Recently, Wikileaks has been in vogue, and we'll take this as our case study. I've been following Wikileaks for about a year now, and I think I can safely say that this will be one of the most interesting internet phenomena to discuss in the future. Let's assume, for the sake of argument, that Wikileaks is totally independent, the leaks are genuine and they have no agenda other than the dissemination of truth to destabilise anti-anarchic power structures. So this means we are assuming Wikileaks is utterly honest and benevolent in their own way. In the past 10-12 months or so they have released the Collateral Murder video, the Iraq and Afghan files and now the diplomatic cables. And a handful of other bits. Before that, there was a steady stream of rather interesting leaks, for example the Trafigura incident, or censorship in Kenya that had real-world impact. So, assuming they still receive leaks at the same rate from whistleblowers, and this is being conservative because you'd expect the rate to go up as their public awareness increases, they must be sitting on more and more leaks, which counter to the honest assumption we made, they are not releasing.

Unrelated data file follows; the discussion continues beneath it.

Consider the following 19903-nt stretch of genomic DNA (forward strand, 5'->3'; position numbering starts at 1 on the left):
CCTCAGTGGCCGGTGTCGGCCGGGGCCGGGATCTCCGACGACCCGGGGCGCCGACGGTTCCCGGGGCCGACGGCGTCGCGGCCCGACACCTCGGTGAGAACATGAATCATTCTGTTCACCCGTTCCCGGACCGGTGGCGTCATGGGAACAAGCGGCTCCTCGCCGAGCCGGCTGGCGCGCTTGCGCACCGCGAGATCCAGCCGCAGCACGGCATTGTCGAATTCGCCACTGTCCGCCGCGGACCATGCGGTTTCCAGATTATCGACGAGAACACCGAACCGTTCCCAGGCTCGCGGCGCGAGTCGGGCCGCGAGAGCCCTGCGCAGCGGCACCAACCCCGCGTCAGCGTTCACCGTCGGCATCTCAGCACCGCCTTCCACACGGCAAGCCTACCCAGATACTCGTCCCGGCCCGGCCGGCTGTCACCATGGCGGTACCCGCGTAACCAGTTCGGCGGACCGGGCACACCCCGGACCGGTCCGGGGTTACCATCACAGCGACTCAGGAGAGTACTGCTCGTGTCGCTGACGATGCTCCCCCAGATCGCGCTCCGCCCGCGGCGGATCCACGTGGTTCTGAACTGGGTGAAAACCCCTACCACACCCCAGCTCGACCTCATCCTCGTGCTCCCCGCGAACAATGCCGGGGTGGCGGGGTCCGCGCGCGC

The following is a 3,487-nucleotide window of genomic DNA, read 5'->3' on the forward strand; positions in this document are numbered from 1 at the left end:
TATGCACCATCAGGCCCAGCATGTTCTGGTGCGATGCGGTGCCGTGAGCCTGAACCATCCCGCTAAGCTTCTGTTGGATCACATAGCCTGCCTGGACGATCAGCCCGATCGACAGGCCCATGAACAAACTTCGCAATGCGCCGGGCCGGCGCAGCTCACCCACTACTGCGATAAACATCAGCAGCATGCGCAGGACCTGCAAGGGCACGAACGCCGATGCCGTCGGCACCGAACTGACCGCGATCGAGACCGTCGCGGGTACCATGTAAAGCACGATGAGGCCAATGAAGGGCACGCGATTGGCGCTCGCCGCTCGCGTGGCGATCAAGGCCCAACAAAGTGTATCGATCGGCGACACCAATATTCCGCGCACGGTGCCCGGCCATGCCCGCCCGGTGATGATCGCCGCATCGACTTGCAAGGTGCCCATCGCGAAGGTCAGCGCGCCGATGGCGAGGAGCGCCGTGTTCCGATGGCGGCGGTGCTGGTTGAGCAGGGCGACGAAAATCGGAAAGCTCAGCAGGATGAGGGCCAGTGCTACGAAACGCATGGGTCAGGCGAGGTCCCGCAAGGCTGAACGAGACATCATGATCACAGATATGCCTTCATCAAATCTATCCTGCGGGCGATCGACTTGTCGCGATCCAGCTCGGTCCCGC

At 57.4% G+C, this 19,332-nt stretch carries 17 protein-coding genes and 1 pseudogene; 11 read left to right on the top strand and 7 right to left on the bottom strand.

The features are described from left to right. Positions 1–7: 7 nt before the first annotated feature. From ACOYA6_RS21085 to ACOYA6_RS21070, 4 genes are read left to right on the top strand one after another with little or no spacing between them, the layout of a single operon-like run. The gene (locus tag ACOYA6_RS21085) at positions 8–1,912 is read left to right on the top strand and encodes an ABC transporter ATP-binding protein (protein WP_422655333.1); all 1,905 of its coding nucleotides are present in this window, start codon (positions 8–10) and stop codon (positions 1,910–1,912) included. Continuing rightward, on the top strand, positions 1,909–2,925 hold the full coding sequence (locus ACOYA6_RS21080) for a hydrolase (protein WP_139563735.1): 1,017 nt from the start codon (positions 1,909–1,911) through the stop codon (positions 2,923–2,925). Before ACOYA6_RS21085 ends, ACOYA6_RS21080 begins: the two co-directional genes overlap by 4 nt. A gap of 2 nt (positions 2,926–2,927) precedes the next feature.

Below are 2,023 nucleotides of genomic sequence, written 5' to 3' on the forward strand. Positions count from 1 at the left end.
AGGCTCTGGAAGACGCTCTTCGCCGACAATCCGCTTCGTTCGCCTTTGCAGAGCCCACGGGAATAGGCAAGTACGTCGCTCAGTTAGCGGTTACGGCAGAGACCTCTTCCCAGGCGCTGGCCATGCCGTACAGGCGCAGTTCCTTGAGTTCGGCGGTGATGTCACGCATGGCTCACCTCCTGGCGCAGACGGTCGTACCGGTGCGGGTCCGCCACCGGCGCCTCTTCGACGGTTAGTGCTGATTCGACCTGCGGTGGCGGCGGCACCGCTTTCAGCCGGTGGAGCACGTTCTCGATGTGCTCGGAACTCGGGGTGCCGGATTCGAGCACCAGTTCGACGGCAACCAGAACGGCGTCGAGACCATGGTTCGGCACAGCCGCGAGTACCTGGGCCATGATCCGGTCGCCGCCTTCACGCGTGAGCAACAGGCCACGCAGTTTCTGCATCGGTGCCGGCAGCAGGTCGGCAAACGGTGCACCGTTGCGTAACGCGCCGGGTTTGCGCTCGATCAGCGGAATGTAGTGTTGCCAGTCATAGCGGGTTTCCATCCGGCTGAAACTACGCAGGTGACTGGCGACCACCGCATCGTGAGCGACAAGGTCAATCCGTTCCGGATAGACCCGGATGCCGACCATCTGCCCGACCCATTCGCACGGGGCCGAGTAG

So, why do they not release what they must be holding? Why are they releasing the diplomatic cables a handful at a time? The argument is they want to maximise the impact of each release to effect the greatest possible change. There are so many cables, so many leaks, if they released them all at once important injustices might be overlooked or be drowned out, or something. Now this is where I can link it back to the alternative media as a whole, and this is where the alternative media, by doing exactly what they should do, play into the hands of power structure maintenance: they make corruption tiresome. John Doe...

Wikileaks, if honest and independent as assumed, is defeating its stated purpose in the court of public opinion by trivialising war crimes and unjust diplomacy. Likewise, the alternative media provides a valuable tool in the information age... information is very difficult to suppress, so the worst of it should be released slowly and to a limited audience first, from whence it seeps into mainstream consciousness, but surrounded by so much else it loses moral context and the power to shock people into action.

Now there are other effects that could still play out for "good", such as Assange's paper on conspiracy networks (very interesting that) or real-world courts taking action on this information, provided they aren't bought, but in general there is no doubt that the alternative media has become an important tool for power structures, as long as they don't step over the line.